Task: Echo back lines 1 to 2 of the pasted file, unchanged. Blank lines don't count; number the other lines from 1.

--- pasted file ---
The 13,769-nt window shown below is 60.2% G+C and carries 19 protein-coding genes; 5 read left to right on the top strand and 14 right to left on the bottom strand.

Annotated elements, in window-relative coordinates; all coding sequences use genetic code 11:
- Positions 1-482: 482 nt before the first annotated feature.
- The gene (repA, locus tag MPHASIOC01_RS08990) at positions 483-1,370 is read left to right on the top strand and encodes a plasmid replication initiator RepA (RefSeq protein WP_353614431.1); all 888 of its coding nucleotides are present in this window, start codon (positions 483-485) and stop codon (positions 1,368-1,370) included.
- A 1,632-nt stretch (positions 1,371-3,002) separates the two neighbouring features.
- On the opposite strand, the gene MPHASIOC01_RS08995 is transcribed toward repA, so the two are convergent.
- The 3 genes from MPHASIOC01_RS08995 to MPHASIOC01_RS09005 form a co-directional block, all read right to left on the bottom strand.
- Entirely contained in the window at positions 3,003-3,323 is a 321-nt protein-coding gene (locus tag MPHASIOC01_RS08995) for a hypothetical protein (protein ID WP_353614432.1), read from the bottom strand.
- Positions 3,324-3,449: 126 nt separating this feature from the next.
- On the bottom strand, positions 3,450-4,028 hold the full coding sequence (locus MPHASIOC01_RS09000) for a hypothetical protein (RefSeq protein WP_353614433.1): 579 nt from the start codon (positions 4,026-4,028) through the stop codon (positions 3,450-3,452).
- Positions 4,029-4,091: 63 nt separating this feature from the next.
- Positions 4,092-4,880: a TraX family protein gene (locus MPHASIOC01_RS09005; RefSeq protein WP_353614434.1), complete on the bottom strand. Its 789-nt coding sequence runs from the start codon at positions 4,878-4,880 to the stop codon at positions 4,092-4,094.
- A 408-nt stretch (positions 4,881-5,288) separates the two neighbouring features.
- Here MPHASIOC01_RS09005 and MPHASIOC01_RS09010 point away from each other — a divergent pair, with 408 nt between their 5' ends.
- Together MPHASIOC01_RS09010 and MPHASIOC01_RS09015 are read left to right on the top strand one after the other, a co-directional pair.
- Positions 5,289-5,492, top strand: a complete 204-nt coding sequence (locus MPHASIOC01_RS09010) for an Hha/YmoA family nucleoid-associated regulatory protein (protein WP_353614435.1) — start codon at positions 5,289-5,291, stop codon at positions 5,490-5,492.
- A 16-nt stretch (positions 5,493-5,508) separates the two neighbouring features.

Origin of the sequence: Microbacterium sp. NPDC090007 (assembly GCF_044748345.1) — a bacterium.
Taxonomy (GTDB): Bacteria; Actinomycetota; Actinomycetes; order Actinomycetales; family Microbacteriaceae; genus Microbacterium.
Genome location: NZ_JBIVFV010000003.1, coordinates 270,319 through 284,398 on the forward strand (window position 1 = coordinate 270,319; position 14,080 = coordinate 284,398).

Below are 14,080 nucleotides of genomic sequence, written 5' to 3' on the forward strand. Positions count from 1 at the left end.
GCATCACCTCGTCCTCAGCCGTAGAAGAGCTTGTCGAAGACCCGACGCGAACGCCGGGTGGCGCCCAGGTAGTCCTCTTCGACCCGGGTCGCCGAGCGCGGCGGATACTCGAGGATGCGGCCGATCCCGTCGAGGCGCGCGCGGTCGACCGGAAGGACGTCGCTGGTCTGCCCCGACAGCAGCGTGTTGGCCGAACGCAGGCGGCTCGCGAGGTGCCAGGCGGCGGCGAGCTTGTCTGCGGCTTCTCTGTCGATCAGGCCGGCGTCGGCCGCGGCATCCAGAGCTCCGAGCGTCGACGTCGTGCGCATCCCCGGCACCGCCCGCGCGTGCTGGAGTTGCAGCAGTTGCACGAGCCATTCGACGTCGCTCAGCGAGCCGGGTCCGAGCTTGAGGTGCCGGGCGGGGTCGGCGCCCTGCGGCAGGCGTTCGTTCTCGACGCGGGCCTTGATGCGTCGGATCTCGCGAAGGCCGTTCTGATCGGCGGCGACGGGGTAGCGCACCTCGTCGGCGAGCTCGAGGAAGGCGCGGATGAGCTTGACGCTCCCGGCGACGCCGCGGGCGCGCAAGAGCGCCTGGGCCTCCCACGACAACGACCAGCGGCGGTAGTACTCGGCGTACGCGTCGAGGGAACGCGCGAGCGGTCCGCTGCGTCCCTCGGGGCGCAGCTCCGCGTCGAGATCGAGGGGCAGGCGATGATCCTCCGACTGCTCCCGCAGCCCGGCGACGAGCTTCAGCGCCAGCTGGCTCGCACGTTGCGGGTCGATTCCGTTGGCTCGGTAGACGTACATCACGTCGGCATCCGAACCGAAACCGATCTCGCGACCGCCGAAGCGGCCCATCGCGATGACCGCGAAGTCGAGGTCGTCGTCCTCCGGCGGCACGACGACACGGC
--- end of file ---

The 13,769-nt window shown below is 60.2% G+C and carries 19 protein-coding genes; 5 read left to right on the top strand and 14 right to left on the bottom strand.

Annotated elements, in window-relative coordinates; all coding sequences use genetic code 11: